An all-points bulletin sounded through the corridors of a Minneapolis hospital where I was standing at a coffee counter yesterday before a routine appointment.
It was a summons to an emergency: “Dr. Blue, report to Room 420.” The announcement was repeated several times as men and women in green scrubs rushed through the hallway. “Dr. Blue” is generic hospital code telling staff there is no time to lose. I’m always moved and humbled by the drama of doctors and nurses and technicians rushing to save a life.
For several days edgy Wall Street investors and brokers have been sounding their own version of Dr. Blue, demanding action to rescue them from a market gone haywire in the midst of the housing and mortgage bust. Huge hedge funds had gone belly up. The credit well was going dry. So fresh money poured in from central banks all over the world to prop up the corporate gamblers. Friday morning the U.S. Federal Reserve reduced its discount rates after pumping billions of dollars of liquidity into the credit markets.
That scene is not nearly as appealing as the response in the hospital. What it lacks is some small symptom of comparable tender care for the millions of hapless stiffs who are losing their homes, their jobs and their health because of the cutthroat conduct of the mortgage industry and the insurance goliaths.
The squeeze on these millions continues unabated and there are no credit Galahads on the horizon rushing in to cry: “Give these people a chance to hold on to their houses. Wall Street isn’t the only player here. Find some formula where they’ve got a chance to cover the loan.”
No such formulas are in sight. The small print in the mortgage contract is airtight. So is it in the credit card contract. The peddling of The Good Life, the American Idyll, on the internet, on the billboards and in the U.S. mail every day, every time cycle, is merciless. So he says,“OK, honey, we’ve got decent jobs. Let’s buy the house.” They do, and they become upstanding home-owning Americans like everybody else.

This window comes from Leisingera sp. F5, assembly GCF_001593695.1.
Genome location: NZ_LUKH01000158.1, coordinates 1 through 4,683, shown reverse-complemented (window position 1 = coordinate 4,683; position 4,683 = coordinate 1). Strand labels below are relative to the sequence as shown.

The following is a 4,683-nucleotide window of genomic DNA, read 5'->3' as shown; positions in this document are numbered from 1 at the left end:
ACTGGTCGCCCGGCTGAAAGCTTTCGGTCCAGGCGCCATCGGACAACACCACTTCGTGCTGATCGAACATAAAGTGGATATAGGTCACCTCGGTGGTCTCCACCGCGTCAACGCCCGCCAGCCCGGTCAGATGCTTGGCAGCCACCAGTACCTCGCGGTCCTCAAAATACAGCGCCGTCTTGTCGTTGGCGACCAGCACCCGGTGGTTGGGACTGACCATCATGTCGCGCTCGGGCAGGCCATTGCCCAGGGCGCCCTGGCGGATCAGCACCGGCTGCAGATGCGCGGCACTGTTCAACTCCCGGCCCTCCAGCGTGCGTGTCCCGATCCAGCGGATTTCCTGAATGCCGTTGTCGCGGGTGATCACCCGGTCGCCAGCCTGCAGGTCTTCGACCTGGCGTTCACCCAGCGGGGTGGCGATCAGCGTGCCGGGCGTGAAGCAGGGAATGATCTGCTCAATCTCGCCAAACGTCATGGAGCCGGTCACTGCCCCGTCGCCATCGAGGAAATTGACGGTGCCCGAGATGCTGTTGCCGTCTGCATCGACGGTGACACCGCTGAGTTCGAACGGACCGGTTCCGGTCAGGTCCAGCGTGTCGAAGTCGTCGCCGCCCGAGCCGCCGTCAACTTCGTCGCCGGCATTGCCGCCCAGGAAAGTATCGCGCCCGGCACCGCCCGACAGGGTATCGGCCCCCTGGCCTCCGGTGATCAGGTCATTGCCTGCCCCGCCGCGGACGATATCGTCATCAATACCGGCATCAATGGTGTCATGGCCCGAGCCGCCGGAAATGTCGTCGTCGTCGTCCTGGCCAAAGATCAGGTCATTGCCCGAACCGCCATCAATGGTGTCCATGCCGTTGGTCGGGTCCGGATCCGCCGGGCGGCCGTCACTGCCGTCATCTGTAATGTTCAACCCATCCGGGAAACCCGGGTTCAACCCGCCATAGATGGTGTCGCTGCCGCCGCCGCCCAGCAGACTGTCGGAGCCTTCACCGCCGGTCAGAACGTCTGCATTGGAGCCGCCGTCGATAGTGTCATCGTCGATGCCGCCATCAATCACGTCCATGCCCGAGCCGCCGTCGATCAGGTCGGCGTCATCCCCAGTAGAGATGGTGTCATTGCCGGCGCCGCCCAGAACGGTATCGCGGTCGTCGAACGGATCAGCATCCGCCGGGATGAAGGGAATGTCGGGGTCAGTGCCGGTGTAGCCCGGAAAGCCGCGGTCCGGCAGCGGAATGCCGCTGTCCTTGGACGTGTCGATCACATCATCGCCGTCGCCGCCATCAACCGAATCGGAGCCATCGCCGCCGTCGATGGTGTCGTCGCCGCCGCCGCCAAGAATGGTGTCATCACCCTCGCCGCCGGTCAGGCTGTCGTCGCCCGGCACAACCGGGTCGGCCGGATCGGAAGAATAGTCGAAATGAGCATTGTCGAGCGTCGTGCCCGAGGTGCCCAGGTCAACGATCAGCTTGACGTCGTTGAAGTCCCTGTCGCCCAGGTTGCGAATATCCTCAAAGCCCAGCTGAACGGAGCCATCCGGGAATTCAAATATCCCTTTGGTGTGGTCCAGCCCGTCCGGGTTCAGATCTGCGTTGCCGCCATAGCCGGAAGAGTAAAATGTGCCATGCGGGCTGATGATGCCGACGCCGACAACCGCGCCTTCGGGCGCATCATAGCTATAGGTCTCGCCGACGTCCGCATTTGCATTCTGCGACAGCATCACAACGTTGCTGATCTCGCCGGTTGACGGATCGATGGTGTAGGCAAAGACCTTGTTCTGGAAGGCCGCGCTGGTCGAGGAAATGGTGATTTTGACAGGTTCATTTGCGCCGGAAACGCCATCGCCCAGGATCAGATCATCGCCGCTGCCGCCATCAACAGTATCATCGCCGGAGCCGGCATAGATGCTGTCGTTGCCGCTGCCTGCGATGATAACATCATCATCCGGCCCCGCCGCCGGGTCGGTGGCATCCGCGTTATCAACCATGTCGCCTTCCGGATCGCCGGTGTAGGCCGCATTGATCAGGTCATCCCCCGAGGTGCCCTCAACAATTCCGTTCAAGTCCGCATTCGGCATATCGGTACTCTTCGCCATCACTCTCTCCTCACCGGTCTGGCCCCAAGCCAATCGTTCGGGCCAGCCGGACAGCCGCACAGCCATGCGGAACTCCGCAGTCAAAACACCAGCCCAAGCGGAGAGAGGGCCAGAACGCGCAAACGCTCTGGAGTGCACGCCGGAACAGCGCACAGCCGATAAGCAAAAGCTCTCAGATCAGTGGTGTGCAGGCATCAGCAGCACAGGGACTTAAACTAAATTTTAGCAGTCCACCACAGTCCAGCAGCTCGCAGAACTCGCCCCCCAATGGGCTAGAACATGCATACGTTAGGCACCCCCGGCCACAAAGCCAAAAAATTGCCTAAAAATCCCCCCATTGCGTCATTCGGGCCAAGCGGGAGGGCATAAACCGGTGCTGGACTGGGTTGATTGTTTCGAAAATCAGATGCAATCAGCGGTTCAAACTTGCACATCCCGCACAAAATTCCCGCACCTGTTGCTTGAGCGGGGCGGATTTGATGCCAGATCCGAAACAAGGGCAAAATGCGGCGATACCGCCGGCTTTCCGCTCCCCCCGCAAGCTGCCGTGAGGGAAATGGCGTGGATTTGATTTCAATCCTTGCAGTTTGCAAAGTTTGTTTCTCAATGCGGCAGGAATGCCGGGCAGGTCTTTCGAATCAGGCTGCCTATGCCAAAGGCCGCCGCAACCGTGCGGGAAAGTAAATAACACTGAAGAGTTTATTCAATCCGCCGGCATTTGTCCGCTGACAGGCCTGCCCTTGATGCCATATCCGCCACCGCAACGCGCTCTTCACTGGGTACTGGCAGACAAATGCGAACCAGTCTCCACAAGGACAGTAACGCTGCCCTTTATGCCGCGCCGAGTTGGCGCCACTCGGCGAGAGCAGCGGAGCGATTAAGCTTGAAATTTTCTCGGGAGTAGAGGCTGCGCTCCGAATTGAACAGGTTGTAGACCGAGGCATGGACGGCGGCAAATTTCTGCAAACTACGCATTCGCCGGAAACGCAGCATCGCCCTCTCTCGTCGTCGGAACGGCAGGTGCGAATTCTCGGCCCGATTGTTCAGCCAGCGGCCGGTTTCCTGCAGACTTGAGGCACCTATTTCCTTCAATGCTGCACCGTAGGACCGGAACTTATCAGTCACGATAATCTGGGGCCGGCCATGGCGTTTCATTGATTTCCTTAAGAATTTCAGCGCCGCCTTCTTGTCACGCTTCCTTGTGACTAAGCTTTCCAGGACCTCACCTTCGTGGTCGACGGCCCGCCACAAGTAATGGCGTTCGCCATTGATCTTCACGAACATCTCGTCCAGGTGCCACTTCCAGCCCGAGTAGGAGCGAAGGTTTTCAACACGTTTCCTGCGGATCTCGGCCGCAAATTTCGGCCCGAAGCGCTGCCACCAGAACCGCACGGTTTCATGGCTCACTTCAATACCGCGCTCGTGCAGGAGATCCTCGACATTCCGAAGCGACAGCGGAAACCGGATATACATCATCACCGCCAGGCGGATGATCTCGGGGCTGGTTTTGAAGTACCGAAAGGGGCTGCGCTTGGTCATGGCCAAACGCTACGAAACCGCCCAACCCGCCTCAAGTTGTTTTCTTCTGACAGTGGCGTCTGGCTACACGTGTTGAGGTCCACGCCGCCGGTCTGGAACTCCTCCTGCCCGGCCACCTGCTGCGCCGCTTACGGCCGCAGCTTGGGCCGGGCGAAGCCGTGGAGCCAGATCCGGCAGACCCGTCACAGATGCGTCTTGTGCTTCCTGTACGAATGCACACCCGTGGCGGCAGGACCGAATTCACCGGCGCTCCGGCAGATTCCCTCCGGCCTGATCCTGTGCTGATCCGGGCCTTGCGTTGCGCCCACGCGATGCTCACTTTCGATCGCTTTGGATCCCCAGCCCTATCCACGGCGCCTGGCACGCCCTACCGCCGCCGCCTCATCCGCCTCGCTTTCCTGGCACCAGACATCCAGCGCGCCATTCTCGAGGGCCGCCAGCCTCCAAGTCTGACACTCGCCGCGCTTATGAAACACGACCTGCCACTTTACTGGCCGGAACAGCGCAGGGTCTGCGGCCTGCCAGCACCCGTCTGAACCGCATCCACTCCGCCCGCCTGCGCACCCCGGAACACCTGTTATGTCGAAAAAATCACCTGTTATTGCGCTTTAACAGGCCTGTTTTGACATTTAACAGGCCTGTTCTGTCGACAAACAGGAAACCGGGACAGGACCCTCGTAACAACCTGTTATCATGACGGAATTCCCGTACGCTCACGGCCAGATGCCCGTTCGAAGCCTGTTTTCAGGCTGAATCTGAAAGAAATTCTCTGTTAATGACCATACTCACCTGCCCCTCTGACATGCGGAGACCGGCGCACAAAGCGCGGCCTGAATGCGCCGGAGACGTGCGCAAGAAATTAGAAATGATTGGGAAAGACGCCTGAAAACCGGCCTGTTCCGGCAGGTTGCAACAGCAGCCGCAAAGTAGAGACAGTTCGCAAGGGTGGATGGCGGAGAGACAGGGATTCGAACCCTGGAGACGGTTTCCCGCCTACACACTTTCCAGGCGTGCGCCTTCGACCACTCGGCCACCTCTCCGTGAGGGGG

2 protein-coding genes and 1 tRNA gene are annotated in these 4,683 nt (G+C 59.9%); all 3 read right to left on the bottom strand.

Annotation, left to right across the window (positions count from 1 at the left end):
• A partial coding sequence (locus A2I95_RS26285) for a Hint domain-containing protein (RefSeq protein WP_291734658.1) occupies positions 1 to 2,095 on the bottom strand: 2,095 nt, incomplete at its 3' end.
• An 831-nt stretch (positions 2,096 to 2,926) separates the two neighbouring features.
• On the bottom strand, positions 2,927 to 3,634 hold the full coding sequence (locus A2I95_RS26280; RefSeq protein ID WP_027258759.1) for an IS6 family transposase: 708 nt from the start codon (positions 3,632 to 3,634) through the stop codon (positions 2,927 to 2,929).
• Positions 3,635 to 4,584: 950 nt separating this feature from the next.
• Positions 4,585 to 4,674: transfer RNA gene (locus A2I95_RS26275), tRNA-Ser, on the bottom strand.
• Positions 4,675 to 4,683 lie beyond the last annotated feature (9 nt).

A year later the guy loses his job to a robot in telemarketing or a travel agent in Bombay. This is the flat earth economy. It’s the future.
Somebody says “you can consolidate your credit debts. There’s an agency in the shopping center on the other side of Ferndale,” was the good news. They consolidate their debts. Two months later the kid breaks a leg and they have medical bills. They can barely cover the co-pay. In fact, they can’t. The interest on their credit card debt balloons.
“We’ve got no choice,” he tells his wife. “We’ve got to file bankrupcty.”
Well, of course, they can’t. His debt consolidator gives them the bad news. The credit card companies took care of that option four years ago when they lobbied a new law that pretty much reserves bankruptcy for organizations and upscale plungers with access to a fleet of lawyers and accountants. The law says in effect, if you’re gullible enough to be sucked in by all the enticements of the credit card companies, you have to deal with the consequences.
No such accountability is attached to the money manipulators and investment gamblers on the floor of the stock exchange. Save us, they asked the bankers of Europe and the Federal Reserve suits. And if it gets bad enough to threaten political damage as well as economic turmoil, the knights will arrive on the scene with their flags and their rate-cutting cleavers.
No one needs to claim that all of the damage has been inflicted on harmless victims of the working class. Some of them took chances. Some were heedless in search of a good time. Others weren’t very bright. But almost none of them could foresee the crunching blows dealt to America’s wounded middle class by the accumulated weight of deregulation, loaded tax breaks for the wealthiest, endless war, deceit on the spread sheets by multi-billion dollar corporations, their collapse, and the increasingly heavy hand of the insurance industry.
If it’s any consolation to the folks who are losing their homes, their jobs and their credit , they should know this: Their numbers will be increasing. There are thousands in America today who took out long term care policies, trying to be responsible to their children and their relatives. They are now confronted with cadres of claim departments who just don’t read those policies as though they were actually intended to provide long term care.
The bottom line of the family’s application now says; “Claim denied.”
You can, of course, take it to court.
Good luck. Or there may be an alternative strategy.
Try not to get old.